Sustaining Art Research Collections: Case Studies in Collaboration
18 April 2023
Dennis Massie, Chela Scott Weber, Mercy Procaccini, Brian Lavoie
This report shares recommendations for building successful collaborations and identifies typical challenges library partnerships navigate based on case study research of current art library collaborations.
Sustaining Art Research Collections: Using Data to Explore Collaboration
15 February 2023
Brian Lavoie, Dennis Massie, Chela Scott Weber
This report explores collaboration opportunities between art, academic, and independent research libraries by analyzing WorldCat bibliographic and holdings data and WorldShare interlibrary loan transaction data.
Library Collaboration as a Strategic Choice: Evaluating Options for Acquiring Capacity
11 August 2022
This report delivers tools and insights to support academic libraries in making strategic decisions about cross-institutional collaboration opportunities to acquire capacity.
New Model Library: Pandemic Effects and Library Directions
28 October 2021
Lynn Silipigni Connaway, Ixchel M. Faniel, Brittany Brannon, Joanne Cantrell, Christopher Cyr, Brooke Doyle, Peggy Gallagher, Kem Lang, Brian Lavoie, Janet Mason, and Titia van der Werf
The COVID-19 pandemic impacted libraries of all types around the world, requiring library leaders to respond to rapidly shifting community and institutional needs. This briefing shares how leaders adapted during the pandemic and what they envision moving forward to help libraries plan strategically.
Social Interoperability in Research Support: Cross-campus Partnerships and the University Research Enterprise
20 August 2020
Rebecca Bryant, Annette Dortmund, Brian Lavoie
The report defines social interoperability and describes the network of campus units involved in major areas of university research support services. It concludes by offering recommendations for cultivating successful cross-campus relationships.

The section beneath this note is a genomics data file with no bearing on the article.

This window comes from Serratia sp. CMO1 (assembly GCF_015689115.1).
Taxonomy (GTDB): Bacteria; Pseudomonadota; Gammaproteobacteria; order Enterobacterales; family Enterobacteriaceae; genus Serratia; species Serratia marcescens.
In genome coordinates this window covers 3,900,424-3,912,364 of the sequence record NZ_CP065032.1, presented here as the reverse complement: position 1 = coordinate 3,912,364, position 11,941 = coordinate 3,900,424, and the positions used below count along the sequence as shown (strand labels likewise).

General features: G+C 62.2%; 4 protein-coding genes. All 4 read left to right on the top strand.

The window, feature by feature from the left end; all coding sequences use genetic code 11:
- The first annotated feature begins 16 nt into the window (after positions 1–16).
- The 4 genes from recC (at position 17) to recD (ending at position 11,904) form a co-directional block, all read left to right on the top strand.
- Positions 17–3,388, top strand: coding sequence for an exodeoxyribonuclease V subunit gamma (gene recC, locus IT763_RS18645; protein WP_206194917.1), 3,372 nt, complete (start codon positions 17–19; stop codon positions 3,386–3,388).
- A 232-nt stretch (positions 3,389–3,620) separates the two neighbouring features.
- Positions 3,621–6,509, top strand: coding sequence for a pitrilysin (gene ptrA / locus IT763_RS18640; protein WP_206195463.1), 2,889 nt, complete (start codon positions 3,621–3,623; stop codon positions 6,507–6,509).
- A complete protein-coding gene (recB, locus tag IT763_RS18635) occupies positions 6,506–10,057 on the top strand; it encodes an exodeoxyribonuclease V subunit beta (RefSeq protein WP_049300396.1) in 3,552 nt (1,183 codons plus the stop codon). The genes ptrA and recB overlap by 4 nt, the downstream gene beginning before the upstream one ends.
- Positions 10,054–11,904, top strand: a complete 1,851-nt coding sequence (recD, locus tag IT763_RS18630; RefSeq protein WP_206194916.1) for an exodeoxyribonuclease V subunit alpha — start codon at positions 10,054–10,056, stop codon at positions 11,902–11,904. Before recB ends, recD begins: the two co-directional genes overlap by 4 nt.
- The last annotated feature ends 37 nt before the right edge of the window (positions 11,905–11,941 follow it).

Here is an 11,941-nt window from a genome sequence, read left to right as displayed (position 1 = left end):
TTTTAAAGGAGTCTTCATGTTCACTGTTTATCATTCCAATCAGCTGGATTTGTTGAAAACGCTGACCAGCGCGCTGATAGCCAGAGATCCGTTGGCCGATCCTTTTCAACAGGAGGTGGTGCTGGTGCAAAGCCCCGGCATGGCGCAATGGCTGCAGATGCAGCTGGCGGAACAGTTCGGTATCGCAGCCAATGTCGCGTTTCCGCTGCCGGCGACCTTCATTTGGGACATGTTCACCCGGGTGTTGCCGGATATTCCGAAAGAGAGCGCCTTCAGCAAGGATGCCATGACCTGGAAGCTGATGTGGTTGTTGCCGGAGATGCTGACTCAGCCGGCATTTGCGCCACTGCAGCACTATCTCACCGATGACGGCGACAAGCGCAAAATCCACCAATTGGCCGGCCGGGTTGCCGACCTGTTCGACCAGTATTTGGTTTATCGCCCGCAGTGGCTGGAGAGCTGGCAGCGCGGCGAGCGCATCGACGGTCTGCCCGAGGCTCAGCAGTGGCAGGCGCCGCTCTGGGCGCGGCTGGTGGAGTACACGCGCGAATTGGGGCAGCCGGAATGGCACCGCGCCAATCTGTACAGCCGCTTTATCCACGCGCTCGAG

Reflections on Collective Collections
16 January 2020
Brian Lavoie, Lorcan Dempsey, Constance Malpas
Collective collections are the combined holdings of a group of libraries, analyzed and possibly managed as a unified resource. Constructing, understanding, and operationalizing collective collections is an increasingly important aspect of collection management for many libraries. This article presents some general insights about collective collections, drawn from a series of studies conducted by OCLC.
The US and Canadian Collective Print Book Collection: A 2019 Snapshot
26 September 2019
In this position paper, Lavoie traces the contours of the US and Canadian collective print book collection—the collective print book holdings of all libraries in the US and Canada whose collections are registered in WorldCat. The paper examines the US/Canadian collective print book collection for insight and trends and includes a new rendering of the mega-regional map of US/Canadian Collective Print Book Collections.
Maple Leaves: Discovering Canada through the Published Record
21 May 2019
OCLC Research identified 10.9 million Canadian publications using WorldCat and mapped this information with Wikidata to trace shifting cultural patterns over time. This report analyzes distinctive features of Canadian publications to examine the Canadian influence on the collective public record.
Vers un changement de cap : les bibliothèques, expertes en métadonnées au service de la recherche
11 July 2018
Rebecca Bryant, Brian Lavoie, Contance Malpas
This excerpt of the OCLC Research Report, The Realities of Research Data Management—published in the French journal Archimag—examines the categories of incentives that inspired four research universities to acquire RDM capacity: compliance, evolving scholarly norms, institutional strategy, and research demand.
The Realities of Research Data Management Part Four: Sourcing and Scaling University RDM Services
26 April 2018
Rebecca Bryant, Brian Lavoie, Constance Malpas
This report series explores how research universities are managing research data throughout the research lifecycle. This fourth report in this series examines the sourcing and scaling choices made by four research universities in their acquisition of research data management (RDM) capacity.